At each year’s end, it’s tradition around here for the Metro Times staff to look through its back issues in search of “the most dubious, foolhardy, baffling, hilarious, or just plain bad stories” to give them a special recognition. Though 2018 was by all accounts a raging dumpster fire from start to finish, it burned especially bright in December during the state legislature’s lame-duck session. That’s when Michigan’s Republican-controlled legislature made national headlines on its way out the door as it attempted to push through a wave of controversial right-wing legislation — some of it designed to strip power from incoming Democrats after Dems swept statewide office races in the November elections.
The lame-duck session was such a shit show that we’re dedicating our entire year-end tribute to those ghouls who drew up these most unconstitutional, undemocratic, and diabolical laws.
Sen. Tom Casperson, Escanaba
The GOP lame-duck assault hit the environment hard, and it was Casperson who quarterbacked three important attacks on it. Still, Casperson told Bridge that he is not a “dastardly guy who wants to destroy the environment.” His bills suggest otherwise, however. One would have eliminated protected status for half of the state’s protected wetlands. That means about 70,000 wetlands totaling about 500,000 acres that would’ve been fair game for developers. Last-minute changes to the bill reduced those totals to a new unknown total. A second bill Casperson introduced allows landfills to accept fracking waste that’s up to 10 times more radioactive than what’s now permitted. It’s a gift to a landfill in Wayne County that wants to accept the waste from other states. Finally, he introduced legislation that will allow a foreign oil company to build a new oil pipeline through the Great Lakes. None of this should come as a big surprise since before the lame-duck session, Casperson — who used to run a logging company — authored a bill that gave the state’s polluters veto power over the government agency that’s supposed to be regulating them. What kind of guy wants to hand over the state’s wetlands to developers, drop highly radioactive fracking waste in Michigan’s most populous county, and let a foreign company build a pipeline through the Great Lakes? Perhaps a dastardly guy who wants to destroy the environment.
Sen. Dave Robertson, Grand Blanc
Sen. Robertson introduced one of the more flagrant lame-duck power grabs — a bill that would have stripped authority over campaign finance enforcement from incoming Democratic secretary of state Jocelyn Benson. Instead, that power would’ve been given to a new commission appointed by the legislature that would’ve been made up of three Republicans and three Democrats. The latter part is important because it would’ve taken a majority to approve any new campaign finance laws or enforce the rules. In essence, Robertson was baking in permanent gridlock. Why would he do that? Probably because he owed more than $1,600 in campaign finance violation fines and his former campaign treasurer and chief of staff is under investigation by the Michigan State Police for embezzlement and other campaign finance-related issues. Surprisingly, his bill proved to be too much for even Republicans to stomach, and it died in House committee after passing in the Senate.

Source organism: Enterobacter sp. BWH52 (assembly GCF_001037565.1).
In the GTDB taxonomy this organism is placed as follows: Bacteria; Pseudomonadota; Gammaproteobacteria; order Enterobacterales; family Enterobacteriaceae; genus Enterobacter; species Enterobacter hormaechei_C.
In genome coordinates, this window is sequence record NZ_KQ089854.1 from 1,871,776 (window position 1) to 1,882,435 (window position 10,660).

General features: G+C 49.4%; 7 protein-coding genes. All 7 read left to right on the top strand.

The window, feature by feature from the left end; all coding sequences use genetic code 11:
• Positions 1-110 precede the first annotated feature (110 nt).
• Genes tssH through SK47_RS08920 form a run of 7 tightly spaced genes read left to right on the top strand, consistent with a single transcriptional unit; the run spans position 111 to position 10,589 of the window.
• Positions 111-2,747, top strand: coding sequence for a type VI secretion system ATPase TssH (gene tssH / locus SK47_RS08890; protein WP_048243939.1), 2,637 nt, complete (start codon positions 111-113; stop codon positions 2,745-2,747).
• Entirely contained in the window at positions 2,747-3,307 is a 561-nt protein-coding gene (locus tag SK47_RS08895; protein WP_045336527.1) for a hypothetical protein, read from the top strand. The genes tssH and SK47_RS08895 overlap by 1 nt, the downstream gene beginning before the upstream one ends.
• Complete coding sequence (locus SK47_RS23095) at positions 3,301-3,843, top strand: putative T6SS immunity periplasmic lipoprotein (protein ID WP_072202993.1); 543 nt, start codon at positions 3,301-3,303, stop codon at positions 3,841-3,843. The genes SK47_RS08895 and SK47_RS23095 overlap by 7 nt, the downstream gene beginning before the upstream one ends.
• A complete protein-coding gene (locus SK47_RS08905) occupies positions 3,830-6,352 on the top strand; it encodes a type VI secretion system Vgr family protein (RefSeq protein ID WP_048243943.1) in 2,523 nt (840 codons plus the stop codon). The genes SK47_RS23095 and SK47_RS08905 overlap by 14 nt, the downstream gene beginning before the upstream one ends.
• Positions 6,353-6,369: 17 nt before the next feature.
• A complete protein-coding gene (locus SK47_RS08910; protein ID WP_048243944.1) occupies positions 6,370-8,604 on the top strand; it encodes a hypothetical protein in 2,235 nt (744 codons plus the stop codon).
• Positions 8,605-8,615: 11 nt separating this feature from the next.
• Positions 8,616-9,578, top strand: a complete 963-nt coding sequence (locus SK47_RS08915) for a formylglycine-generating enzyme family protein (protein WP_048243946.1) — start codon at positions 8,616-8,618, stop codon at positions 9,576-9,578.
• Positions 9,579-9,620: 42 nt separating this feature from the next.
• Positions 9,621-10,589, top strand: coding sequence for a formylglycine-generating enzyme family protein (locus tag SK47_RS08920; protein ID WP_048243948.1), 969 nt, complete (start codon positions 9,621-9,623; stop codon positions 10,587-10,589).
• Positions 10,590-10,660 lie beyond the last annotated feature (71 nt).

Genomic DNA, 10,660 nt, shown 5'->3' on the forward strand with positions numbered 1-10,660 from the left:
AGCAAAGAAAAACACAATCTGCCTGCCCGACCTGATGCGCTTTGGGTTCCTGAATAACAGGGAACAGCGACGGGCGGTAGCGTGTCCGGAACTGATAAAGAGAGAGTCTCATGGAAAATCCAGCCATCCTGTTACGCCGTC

Sen. Mike Shirkey, Clark Lake
Perhaps the most outrageous GOP lame-duck stunt came when the legislature made changes to the citizen-initiated laws that would’ve mandated paid sick time and raised the state’s minimum wage to $12 per hour by 2022. Shirkey authored legislation that gutted the paid sick time law by exempting 1 million of the state’s 4 million workers and reducing the number of sick days workers would’ve received from nine to four. Shirkey also penned legislation that will help the GOP and some Dems protect their dark money donors. The law would make it a misdemeanor for anyone at a state agency to require nonprofits to disclose who donated money to it. This is a problem because nonprofits are behind some of the most obnoxious political ads and help shady politicians advance their political agenda without disclosing who is funding the advance.
Sen. Dave Hildenbrand, Lowell
Hildenbrand saw that some of Michigan’s lowest paid workers were about to get a raise and put his foot down. His legislation changes an increase in the minimum wage from $12 per hour by 2022 to $12.05 per hour by 2030. Adjusted for inflation, the change represents a decrease in the minimum wage, some economists say. Tipped workers were also set to see their wages rise to $12 per hour, but they will instead be capped at $4.58 per hour.
Rep. Rob VerHuelen, Walker
Walker penned a piece of legislation designed to strip power from incoming Democratic attorney general Dana Nessel that many legal experts say is the most blatant abuse of the Michigan Constitution’s separation of powers clause to come out of lame duck. The bill would allow the GOP-controlled legislature to intervene in legal cases in which residents challenge its unpopular laws. Why? Nessel has said she won’t defend Republican legislation that she sees as unconstitutional, such as one that allows adoption agencies to discriminate against same-sex couples. VerHuelen claims the legislature needs to be able to defend its laws, but he seems to be ignoring that it’s not the legislative branch’s job to enforce the laws and litigate — that power belongs to the executive branch, and the attorney general’s office.
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